Environmental mastitis: Parlour cow flow and milking
Environmental mastitis is usually the result of infections picked up outside the milking parlour, but infections can be spread at milking. Good stockmanship to move cows around the farm as well as cow handling in the parlour are essential to ensure environmental bacteria do not enter the udder via the teat canal to cause mastitis.
Improving cow flow
In the collection area before milking, some teat ends may not be completely closed. Splashing manure can make the udders and teats dirtier and increase the risk of infection. It is, therefore, important to reduce the risk of contaminating teat ends when moving cows.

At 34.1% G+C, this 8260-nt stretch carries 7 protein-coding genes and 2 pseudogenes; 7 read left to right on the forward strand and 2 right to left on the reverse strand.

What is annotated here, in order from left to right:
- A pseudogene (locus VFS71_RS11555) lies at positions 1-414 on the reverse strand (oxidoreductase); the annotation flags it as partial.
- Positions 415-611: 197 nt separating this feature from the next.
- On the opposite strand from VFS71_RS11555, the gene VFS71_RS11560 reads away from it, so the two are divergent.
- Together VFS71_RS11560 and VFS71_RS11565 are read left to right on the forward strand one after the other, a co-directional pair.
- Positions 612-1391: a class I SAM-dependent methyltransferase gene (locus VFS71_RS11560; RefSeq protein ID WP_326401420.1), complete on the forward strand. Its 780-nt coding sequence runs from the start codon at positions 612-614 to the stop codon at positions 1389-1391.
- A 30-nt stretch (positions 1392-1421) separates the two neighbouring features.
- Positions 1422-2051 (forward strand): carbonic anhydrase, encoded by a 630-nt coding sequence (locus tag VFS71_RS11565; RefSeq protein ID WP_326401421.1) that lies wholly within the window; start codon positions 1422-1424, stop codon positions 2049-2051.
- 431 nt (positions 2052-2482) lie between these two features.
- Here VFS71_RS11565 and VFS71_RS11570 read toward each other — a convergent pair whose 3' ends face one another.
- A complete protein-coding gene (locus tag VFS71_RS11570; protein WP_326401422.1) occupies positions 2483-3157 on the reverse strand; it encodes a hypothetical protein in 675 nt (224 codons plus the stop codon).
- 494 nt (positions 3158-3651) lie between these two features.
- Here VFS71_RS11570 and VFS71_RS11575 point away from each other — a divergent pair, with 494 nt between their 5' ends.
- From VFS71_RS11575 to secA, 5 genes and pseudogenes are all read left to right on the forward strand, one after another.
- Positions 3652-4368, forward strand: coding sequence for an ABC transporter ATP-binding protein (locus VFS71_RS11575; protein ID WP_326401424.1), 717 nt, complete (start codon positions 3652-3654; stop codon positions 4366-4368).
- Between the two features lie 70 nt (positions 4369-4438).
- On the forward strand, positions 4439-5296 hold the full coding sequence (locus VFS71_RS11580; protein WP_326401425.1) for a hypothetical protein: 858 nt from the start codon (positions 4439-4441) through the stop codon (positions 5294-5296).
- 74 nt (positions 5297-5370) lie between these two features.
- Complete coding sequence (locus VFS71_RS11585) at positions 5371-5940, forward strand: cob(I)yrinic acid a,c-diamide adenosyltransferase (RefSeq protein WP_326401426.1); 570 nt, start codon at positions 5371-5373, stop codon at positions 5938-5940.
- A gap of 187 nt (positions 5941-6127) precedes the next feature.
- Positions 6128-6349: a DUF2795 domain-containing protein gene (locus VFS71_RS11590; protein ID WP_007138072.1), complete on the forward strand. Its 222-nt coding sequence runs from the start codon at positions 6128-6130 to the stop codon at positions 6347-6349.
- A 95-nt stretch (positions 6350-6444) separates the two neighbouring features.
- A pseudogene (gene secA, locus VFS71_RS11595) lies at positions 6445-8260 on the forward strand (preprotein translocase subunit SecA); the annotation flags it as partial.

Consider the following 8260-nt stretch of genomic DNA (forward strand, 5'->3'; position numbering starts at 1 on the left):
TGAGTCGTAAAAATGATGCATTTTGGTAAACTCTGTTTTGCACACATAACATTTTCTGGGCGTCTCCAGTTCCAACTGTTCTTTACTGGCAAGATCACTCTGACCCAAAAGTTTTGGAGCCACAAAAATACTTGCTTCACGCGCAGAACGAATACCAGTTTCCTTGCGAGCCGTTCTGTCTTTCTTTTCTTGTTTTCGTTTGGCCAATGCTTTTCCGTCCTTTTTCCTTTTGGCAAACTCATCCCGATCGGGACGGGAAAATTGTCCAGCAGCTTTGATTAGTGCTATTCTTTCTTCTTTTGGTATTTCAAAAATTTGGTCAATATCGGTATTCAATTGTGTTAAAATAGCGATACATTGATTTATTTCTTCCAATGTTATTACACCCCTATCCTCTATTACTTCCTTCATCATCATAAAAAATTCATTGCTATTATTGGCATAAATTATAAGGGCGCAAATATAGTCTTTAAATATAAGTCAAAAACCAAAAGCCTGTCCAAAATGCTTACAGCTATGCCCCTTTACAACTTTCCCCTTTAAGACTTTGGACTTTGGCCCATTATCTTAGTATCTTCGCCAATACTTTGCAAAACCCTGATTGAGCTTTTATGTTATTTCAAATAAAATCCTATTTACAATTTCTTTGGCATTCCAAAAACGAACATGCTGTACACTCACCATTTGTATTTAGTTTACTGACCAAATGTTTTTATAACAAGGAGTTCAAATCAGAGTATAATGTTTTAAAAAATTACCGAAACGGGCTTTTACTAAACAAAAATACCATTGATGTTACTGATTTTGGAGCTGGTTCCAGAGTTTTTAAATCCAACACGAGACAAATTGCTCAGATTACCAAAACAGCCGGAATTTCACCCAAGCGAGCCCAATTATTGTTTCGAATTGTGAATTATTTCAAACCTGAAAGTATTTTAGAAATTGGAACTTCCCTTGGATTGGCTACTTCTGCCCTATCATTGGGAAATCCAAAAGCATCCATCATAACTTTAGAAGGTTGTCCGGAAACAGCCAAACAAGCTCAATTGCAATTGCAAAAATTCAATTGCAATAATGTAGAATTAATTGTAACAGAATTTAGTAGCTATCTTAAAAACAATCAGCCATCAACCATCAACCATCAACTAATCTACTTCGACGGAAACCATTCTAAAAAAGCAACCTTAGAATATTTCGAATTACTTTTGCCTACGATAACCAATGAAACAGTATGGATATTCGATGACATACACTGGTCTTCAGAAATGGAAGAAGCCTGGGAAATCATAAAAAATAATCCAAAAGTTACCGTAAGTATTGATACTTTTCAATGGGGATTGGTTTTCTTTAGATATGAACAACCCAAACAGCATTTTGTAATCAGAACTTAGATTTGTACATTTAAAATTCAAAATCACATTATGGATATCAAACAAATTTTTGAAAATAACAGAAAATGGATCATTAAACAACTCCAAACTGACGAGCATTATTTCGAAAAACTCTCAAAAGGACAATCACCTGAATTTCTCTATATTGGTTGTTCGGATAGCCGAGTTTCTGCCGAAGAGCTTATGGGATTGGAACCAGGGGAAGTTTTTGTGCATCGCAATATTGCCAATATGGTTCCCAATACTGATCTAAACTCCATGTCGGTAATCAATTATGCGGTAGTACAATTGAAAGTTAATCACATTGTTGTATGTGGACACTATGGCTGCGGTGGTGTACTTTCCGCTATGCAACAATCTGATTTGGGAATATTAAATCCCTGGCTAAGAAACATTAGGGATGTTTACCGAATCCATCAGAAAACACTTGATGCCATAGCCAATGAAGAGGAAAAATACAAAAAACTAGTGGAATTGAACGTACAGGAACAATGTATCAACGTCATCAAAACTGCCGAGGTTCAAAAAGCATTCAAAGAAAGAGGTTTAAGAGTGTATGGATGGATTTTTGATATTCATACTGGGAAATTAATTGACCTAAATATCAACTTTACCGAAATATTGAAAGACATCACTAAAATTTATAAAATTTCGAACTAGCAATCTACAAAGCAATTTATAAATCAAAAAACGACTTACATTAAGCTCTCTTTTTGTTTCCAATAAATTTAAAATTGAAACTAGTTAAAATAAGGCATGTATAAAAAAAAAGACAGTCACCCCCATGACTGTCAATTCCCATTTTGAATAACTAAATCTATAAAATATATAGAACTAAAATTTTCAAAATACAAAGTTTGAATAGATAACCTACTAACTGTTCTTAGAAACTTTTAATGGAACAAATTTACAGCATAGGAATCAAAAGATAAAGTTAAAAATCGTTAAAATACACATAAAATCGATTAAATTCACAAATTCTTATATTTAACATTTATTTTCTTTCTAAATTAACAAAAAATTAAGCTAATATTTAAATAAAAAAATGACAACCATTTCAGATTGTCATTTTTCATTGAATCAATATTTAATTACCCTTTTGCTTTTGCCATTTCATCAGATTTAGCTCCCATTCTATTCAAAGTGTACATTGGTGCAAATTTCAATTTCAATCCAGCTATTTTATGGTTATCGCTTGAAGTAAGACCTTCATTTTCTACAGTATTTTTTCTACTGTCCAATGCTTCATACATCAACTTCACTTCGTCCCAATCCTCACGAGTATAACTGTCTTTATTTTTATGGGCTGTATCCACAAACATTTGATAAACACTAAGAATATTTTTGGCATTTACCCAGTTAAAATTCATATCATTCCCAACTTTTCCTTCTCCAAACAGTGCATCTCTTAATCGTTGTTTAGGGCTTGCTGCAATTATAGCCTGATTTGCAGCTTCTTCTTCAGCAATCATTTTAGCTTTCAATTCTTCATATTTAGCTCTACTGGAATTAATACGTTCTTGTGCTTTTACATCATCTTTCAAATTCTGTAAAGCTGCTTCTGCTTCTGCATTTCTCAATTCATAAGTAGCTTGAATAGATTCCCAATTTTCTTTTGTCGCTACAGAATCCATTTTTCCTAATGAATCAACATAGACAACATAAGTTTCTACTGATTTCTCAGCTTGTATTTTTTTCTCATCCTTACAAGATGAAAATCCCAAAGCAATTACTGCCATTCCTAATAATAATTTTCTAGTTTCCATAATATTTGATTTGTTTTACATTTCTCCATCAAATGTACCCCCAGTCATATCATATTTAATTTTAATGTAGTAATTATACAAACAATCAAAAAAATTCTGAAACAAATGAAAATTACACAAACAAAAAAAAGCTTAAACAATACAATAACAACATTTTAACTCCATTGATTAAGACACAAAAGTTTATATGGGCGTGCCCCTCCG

Milking time is an ideal opportunity for bacteria from the environment to get into the udder through the teat canal. Infected cows can contaminate the cluster, and infection can spread to other cows during milking. Good routines and effective action during milking will help reduce the risk of environmental mastitis.
If you would like a hard copy of the Control of environmental mastitis guide please contact email@example.com or call 0247 799 0069.